Propane supply has been high on the to-do list for Gov. Whitmer’s administration over the past few weeks. The state government recently published its MI Propane Security Plan, and the governor’s Upper Peninsula Energy Task Force wrapped up its meetings with a commitment to release its final report by March 31. But no matter how hard Michigan residents scour the propane security plan or the minutes of task force meetings, they won’t find a recognition that concerns about limited propane supplies in Michigan are entirely self-inflicted and very easily avoidable.
Ostensibly the recommendations for more government intervention are aimed at reducing the negative impacts of decreased supply and increased prices for propane. But those negative impacts would not exist or would be greatly diminished if it were not for the effort on the part of the state government to close Line 5 and stop the construction of the Line 5 Straits of Mackinac Tunnel. In this case, government action is causing the very problem that they have created the U.P. Energy Task Force to solve.
The MI Propane Security Plan proposes a five-step program that will, among other things, impose cost controls on propane, and push for $10 million in spending to promote rail deliveries of propane in the U.P., as well as another $5 million to locate storage tanks near rail spurs. But this security plan fails because cost controls inevitably lead to shortages, and the proposed spending in the 2022 budget will have no impact on propane shortages in the winter months of 2021.
Let’s consider each of the five steps outlined in the MI Propane Security Plan.
“Step 1 – Send clear market signals to encourage investment in alternative sourcing options.”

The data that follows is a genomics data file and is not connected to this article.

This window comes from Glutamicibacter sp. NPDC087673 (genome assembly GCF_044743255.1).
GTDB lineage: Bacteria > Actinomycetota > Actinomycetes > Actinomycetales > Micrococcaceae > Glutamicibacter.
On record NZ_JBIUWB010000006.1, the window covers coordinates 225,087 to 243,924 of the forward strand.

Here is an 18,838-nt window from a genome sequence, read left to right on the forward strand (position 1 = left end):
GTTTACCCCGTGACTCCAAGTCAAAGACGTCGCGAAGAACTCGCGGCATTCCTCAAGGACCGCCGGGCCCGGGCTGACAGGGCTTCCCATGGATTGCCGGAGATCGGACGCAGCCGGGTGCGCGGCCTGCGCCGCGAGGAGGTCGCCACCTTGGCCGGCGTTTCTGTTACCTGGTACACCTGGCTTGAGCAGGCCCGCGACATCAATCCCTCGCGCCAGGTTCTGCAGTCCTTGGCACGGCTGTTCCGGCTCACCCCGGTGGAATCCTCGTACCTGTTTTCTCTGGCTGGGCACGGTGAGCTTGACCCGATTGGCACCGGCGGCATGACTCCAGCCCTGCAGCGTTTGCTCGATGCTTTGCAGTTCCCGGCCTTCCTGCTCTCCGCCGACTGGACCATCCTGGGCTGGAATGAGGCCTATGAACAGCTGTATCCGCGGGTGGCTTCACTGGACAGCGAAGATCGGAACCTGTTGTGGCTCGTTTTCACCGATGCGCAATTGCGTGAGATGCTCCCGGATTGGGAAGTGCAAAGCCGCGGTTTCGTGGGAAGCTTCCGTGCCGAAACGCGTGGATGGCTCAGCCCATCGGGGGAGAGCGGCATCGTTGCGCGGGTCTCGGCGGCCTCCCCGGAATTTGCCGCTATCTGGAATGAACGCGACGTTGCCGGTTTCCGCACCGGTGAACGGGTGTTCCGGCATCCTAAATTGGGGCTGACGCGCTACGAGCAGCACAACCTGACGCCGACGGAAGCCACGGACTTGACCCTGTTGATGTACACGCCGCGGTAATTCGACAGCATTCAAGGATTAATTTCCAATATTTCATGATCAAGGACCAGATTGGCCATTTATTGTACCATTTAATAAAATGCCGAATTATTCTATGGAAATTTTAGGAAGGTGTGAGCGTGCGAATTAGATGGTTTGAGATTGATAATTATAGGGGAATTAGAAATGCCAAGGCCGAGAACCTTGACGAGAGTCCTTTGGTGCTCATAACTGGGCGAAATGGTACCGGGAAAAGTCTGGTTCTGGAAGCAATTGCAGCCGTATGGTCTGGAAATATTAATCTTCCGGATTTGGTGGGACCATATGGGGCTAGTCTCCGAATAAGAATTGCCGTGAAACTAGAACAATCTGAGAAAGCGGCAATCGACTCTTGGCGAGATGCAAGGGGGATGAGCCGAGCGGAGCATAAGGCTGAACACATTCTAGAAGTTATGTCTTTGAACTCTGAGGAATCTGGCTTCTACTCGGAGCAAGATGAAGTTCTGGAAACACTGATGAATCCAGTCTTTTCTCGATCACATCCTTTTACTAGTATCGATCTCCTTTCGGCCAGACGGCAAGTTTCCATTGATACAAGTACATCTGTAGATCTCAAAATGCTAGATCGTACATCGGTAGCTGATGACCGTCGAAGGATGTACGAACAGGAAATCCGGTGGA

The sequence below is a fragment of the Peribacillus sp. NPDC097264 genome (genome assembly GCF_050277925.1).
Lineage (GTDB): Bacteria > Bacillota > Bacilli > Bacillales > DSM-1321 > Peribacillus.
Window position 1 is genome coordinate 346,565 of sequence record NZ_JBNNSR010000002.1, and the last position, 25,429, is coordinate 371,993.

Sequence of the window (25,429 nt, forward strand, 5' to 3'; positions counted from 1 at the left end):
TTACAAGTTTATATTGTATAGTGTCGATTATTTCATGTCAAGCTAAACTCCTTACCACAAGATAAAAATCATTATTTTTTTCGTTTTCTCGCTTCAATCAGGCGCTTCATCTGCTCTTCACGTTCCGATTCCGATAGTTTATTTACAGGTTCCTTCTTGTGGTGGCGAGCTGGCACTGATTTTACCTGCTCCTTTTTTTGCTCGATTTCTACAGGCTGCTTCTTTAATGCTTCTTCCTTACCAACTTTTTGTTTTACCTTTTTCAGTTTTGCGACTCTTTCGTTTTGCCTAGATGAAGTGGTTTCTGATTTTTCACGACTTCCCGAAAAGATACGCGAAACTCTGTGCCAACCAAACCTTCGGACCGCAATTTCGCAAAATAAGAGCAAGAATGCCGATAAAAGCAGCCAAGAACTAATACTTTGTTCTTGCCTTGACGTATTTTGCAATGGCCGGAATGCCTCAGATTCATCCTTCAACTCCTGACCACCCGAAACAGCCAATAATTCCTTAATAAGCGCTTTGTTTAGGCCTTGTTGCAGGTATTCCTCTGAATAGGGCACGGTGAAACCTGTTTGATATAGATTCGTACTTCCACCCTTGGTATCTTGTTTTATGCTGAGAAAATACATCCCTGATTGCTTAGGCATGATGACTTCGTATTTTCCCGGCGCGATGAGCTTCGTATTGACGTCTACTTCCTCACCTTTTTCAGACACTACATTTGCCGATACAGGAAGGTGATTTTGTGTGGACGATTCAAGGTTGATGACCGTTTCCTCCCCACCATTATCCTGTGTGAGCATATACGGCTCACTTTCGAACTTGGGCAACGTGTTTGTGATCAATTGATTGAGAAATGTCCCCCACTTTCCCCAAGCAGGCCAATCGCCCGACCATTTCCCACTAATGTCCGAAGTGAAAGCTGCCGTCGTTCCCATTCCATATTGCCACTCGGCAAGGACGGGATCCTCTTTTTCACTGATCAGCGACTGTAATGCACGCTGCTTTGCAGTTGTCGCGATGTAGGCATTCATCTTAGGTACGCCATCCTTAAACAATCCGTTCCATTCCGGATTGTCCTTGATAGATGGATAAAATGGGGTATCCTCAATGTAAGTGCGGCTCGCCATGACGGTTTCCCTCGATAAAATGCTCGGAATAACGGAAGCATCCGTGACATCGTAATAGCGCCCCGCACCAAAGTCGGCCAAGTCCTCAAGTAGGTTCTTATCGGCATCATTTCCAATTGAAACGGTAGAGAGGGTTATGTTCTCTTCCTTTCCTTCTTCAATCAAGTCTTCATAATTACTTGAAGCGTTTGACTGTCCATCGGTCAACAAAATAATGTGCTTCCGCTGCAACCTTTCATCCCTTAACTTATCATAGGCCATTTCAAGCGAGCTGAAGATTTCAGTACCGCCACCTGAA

The plan claims Gov. Whitmer’s energy polices “send clear market signals” that are already encouraging investment in alternative sources of propane. One should not be surprised to see propane suppliers that are facing the imminent and arbitrary closure of 55% of the state’s propane supply, the proportion carried by Line 5, scrambling to find additional sources of essential heating fuels for their customers.
A rush to fill the gap created by the deliberate disruption of supply from Line 5 demonstrates the creative ability of free markets to mitigate the destructive effects of bad government policies. But it does not take away from another market reality: Artificially created shortages in supply will necessarily result in price increases for Michigan residents.
“Step 2 – Leverage all the tools of state government to encourage the development of alternative sourcing options.”
Following its claims of “sending clear market signals” in the first step, the propane security plan immediately undercuts any claimed proficiencies in encouraging market forces by imposing “all the tools of state government” to promote alternative propane supplies. But as our assessment of the government’s task force recommendations demonstrated, rail is a more expensive and less secure means of transporting these fuels.
Closures of Line 5, even if only temporary in nature, will leave the Upper Peninsula vulnerable to price spikes and supply shortages in heating fuels. Shutting down Line 5 will force U.P. residents to rely on a mix of rail and trucking to transport propane from Superior, Wisc. But doing so would leave propane supplies vulnerable to more points of failure, given the U.P.’s experience of intense winter weather.